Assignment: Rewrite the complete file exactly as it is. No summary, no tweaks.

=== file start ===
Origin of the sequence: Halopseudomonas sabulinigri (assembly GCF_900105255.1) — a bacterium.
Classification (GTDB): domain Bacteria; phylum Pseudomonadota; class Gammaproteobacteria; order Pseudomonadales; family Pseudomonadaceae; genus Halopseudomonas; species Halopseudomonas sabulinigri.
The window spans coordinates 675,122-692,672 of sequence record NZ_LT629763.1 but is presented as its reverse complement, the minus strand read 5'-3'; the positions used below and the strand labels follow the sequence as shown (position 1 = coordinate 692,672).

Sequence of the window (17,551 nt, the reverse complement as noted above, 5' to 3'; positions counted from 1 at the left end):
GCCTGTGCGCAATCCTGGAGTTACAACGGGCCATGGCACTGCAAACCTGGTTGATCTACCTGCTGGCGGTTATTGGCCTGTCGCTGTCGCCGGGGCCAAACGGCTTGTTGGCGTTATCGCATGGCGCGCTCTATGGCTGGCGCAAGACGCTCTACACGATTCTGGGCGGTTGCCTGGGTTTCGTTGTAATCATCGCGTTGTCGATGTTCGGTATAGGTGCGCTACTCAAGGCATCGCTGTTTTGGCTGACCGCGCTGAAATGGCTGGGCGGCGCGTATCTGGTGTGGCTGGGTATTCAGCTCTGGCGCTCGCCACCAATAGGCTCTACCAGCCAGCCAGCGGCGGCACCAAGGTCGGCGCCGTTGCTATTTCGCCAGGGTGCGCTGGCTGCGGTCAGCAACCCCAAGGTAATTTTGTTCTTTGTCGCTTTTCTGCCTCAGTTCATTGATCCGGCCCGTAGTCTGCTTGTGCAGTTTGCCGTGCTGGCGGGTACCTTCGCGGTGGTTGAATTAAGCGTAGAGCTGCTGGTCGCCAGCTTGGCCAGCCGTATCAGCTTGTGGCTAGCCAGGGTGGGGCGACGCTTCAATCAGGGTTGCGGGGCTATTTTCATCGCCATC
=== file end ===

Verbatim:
Origin of the sequence: Halopseudomonas sabulinigri (assembly GCF_900105255.1) — a bacterium.
Classification (GTDB): domain Bacteria; phylum Pseudomonadota; class Gammaproteobacteria; order Pseudomonadales; family Pseudomonadaceae; genus Halopseudomonas; species Halopseudomonas sabulinigri.
The window spans coordinates 675,122-692,672 of sequence record NZ_LT629763.1 but is presented as its reverse complement, the minus strand read 5'-3'; the positions used below and the strand labels follow the sequence as shown (position 1 = coordinate 692,672).

Sequence of the window (17,551 nt, the reverse complement as noted above, 5' to 3'; positions counted from 1 at the left end):
GCCTGTGCGCAATCCTGGAGTTACAACGGGCCATGGCACTGCAAACCTGGTTGATCTACCTGCTGGCGGTTATTGGCCTGTCGCTGTCGCCGGGGCCAAACGGCTTGTTGGCGTTATCGCATGGCGCGCTCTATGGCTGGCGCAAGACGCTCTACACGATTCTGGGCGGTTGCCTGGGTTTCGTTGTAATCATCGCGTTGTCGATGTTCGGTATAGGTGCGCTACTCAAGGCATCGCTGTTTTGGCTGACCGCGCTGAAATGGCTGGGCGGCGCGTATCTGGTGTGGCTGGGTATTCAGCTCTGGCGCTCGCCACCAATAGGCTCTACCAGCCAGCCAGCGGCGGCACCAAGGTCGGCGCCGTTGCTATTTCGCCAGGGTGCGCTGGCTGCGGTCAGCAACCCCAAGGTAATTTTGTTCTTTGTCGCTTTTCTGCCTCAGTTCATTGATCCGGCCCGTAGTCTGCTTGTGCAGTTTGCCGTGCTGGCGGGTACCTTCGCGGTGGTTGAATTAAGCGTAGAGCTGCTGGTCGCCAGCTTGGCCAGCCGTATCAGCTTGTGGCTAGCCAGGGTGGGGCGACGCTTCAATCAGGGTTGCGGGGCTATTTTCATCGCCATC